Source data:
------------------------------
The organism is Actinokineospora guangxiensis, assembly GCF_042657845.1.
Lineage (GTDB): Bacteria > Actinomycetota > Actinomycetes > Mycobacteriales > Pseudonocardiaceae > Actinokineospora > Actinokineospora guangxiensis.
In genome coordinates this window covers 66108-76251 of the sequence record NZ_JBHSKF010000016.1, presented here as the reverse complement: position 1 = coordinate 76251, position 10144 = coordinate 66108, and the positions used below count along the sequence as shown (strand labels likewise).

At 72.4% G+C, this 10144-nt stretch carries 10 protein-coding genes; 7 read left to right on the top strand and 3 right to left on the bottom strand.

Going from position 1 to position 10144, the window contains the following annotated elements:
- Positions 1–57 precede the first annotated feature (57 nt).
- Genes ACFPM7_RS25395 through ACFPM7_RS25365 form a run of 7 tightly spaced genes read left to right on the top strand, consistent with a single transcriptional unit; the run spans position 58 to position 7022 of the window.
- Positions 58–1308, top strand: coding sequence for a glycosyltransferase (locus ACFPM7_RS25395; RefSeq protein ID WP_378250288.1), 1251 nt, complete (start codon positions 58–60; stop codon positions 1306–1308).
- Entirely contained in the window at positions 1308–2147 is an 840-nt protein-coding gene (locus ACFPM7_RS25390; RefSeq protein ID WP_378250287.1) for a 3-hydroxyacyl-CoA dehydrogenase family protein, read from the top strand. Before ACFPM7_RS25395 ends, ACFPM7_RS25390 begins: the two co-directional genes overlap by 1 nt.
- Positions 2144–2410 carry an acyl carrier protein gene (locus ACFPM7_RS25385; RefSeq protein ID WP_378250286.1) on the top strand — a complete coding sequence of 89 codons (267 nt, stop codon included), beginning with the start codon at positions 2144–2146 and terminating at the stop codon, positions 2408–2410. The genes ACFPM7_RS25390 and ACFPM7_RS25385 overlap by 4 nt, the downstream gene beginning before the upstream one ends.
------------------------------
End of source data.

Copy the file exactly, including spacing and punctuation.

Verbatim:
The organism is Actinokineospora guangxiensis, assembly GCF_042657845.1.
Lineage (GTDB): Bacteria > Actinomycetota > Actinomycetes > Mycobacteriales > Pseudonocardiaceae > Actinokineospora > Actinokineospora guangxiensis.
In genome coordinates this window covers 66108-76251 of the sequence record NZ_JBHSKF010000016.1, presented here as the reverse complement: position 1 = coordinate 76251, position 10144 = coordinate 66108, and the positions used below count along the sequence as shown (strand labels likewise).

At 72.4% G+C, this 10144-nt stretch carries 10 protein-coding genes; 7 read left to right on the top strand and 3 right to left on the bottom strand.

Going from position 1 to position 10144, the window contains the following annotated elements:
- Positions 1–57 precede the first annotated feature (57 nt).
- Genes ACFPM7_RS25395 through ACFPM7_RS25365 form a run of 7 tightly spaced genes read left to right on the top strand, consistent with a single transcriptional unit; the run spans position 58 to position 7022 of the window.
- Positions 58–1308, top strand: coding sequence for a glycosyltransferase (locus ACFPM7_RS25395; RefSeq protein ID WP_378250288.1), 1251 nt, complete (start codon positions 58–60; stop codon positions 1306–1308).
- Entirely contained in the window at positions 1308–2147 is an 840-nt protein-coding gene (locus ACFPM7_RS25390; RefSeq protein ID WP_378250287.1) for a 3-hydroxyacyl-CoA dehydrogenase family protein, read from the top strand. Before ACFPM7_RS25395 ends, ACFPM7_RS25390 begins: the two co-directional genes overlap by 1 nt.
- Positions 2144–2410 carry an acyl carrier protein gene (locus ACFPM7_RS25385; RefSeq protein ID WP_378250286.1) on the top strand — a complete coding sequence of 89 codons (267 nt, stop codon included), beginning with the start codon at positions 2144–2146 and terminating at the stop codon, positions 2408–2410. The genes ACFPM7_RS25390 and ACFPM7_RS25385 overlap by 4 nt, the downstream gene beginning before the upstream one ends.